Now that Halloween is over, most of us are taking a collective deep breath because we know what’s coming: The Holidays. In a few short weeks, we will sit at Thanksgiving tables, and even as we clean up the dishes afterward, we’ll already be thinking ahead to Christmas feasts.
If all we had to deal with were meals and decorations, the stress connected to winter holidays would probably be reduced at least by half. But celebrations involve other people; holiday celebrations practically require the presence of community. And for most of us, holiday guests are not really chosen; they come with the whole package called family gatherings.
This community-over-the-holidays offers gifts that we can anticipate with joy: the laughter and conversations, the good food, jokes, religious services, family traditions, new babies or marriages.
But it’s the rare family that does not possess also that shadow side of together time. There’s the uncle who always drinks too much, the siblings who manage to pick fights at the worst times, the grandmother who is needy and bitter, the just-divorced cousin whose pain is evident in every expression or word. There are family members who always argue over politics or some event that happened years ago. There are the control freaks who can turn even a fun event into sheer stress, and there are also the unprepared who do everything at the last minute and never show up on time. Whatever part of life is hurting or in peril seems to become even more so within the high-pressure expectations of celebrations. This is especially true when family members see one another only at this time of year, some of them traveling far to do so. Everyone carries the unspoken and somewhat desperate hope that this will be a wonderful visit and that everything will go just as it should.
We cannot control much of what happens during holiday gatherings, because they involve people who make their own decisions about how to behave. But I do think we can come to these times somewhat prepared. Here are just a few ideas.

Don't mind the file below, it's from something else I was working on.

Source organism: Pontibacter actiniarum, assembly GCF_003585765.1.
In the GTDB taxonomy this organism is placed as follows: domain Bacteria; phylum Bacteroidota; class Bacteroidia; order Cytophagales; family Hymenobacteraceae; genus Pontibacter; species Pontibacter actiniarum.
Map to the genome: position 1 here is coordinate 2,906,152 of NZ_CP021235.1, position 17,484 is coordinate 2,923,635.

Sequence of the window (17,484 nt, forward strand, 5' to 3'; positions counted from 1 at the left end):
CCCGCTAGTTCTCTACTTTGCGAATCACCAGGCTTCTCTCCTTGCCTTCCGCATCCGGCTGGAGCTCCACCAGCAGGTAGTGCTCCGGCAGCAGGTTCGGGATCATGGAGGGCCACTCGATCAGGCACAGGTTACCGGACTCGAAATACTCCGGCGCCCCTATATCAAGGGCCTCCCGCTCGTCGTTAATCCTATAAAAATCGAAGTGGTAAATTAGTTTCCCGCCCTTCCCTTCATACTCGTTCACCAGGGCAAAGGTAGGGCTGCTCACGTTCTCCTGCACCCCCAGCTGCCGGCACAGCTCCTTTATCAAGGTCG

- Decide ahead of time what you will or will not talk about. If a certain cousin is known for dragging others into heated political debates, then plan how you will respond, how you will provide a moderate voice or simply stay out of the fray.
- Arrive with a mental short list of the questions you will ask specific people. Maybe you’ll seek out the introverted teenager and ask about her science project that won an award recently. Or you’ll sit next to great-aunt Beth and ask her about some point of family history. If gossip and complaints tend to pop up frequently with this group of people, come armed with positive conversation—good questions, interesting stories, and specific praise for others’ traits or accomplishments.
- Have a plan for a brief activity, such as a walk after the meal or a slideshow on your laptop or tablet so that others can see photos of a family event they could not attend.
- Make a point to notice the children and interact with them. They will remember the person who read them a story or played a game with them in a roomful of adults. Conversation with a child can lighten the whole room. And sometimes children get shooed away too quickly and too frequently when adults get together.
- Make a point to notice and attend to a person in the situation who seems uncomfortable or not feeling well or simply left out. A family gathering can be very lonely when a person is struggling with illness, anxiety, fatigue, or the general sense that she does not fit in here.
Add a couple ideas of your own.